If you are the business owner and doing your own sales, you are probably in the second group and need to force yourself to get out and prospect for new customers. You know you have to do it because of the natural attrition of old customers as their businesses change, fold up or change hands. You have to have new customers for your business to grow and to just stay where you are.
So, put away the plough, pick up your bow and arrow and start hunting! Here are some prospecting ideas to show where to start:
Current & past customers
The easy one – make an appointment and ask some questions. You will find that many of your current customers are also buying from competitors and also may not be aware of the other products / services you supply
Cloning good customers
In a typical business 20% of the customers account for 80% of the sales revenue. So look at this 20% and see where you can find more customers like them. Are they a particular size, industry, type of organisation? Then you start looking for more of them. The great thing about this approach is that they will be impressed because you already have customers like them, know what they want etc. You can find them with Google and Yellow pages searches as well as in industry association lists etc.
Buying prospect lists
You would be amazed how easy it is to buy database lists of prospective customers which can be selected by industry, type of business, location, number of employees etc and by data type like postal address, phone, fax and email. I use Impact Lists in Melbourne and have found them extremely helpful (1300 554 671) ask for Carolyn Hayward.
Expanding your business reach
Could your business go national or even international? With the internet, websites and international delivery / payment you could be providing goods and services anywhere in the world.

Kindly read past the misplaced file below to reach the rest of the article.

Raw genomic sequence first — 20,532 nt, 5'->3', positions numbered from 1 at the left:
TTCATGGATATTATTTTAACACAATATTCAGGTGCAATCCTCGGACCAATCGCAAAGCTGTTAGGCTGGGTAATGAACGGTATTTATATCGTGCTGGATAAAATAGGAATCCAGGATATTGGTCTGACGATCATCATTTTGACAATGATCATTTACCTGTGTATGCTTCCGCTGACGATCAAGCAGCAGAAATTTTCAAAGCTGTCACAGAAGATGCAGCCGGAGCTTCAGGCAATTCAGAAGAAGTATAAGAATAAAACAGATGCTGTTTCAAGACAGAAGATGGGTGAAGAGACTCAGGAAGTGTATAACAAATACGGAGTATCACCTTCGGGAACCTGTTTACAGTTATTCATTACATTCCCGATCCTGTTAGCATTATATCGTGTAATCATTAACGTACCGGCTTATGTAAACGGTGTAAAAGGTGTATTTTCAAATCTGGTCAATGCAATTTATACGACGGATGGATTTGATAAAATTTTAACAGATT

Go back to businesses who you have tried to recruit in the past. Things change all the time. Maybe their old supplier has let them down or the new manager is keen on sharing the orders between suppliers.
Could your current customers introduce you to other prospects in their industry or location? Try asking them.
How to get the first order
Consider the “lifetime value” of a new customer rather than the first order. If you make them an offer they can’t refuse you may make a loss on the first order but gain a lifetime of profitable orders in return. You are giving them a sample of what you can offer. If they like it you have a good chance they will keep buying from you. You do need to make sure that you have a good point of difference that makes your product or service better than your competitors.
Get active – Set KPI’s – Measure results
Set personal KPI’s to start building prospecting for new customers into your daily and weekly routine and measure the results. Set goals for gaining say a 20% increase in your “A” customer group during the next year and commit to it. Increase business size and profits is a one new customer at a time job. Do it every day and you have 365 new customers in a year.
Ian Godbold is the Principal of Godbold & Associates,
specialising in marketing services,
printed & electronic, to SMEs.
Author of “Marketing for SMEs Made Easy”.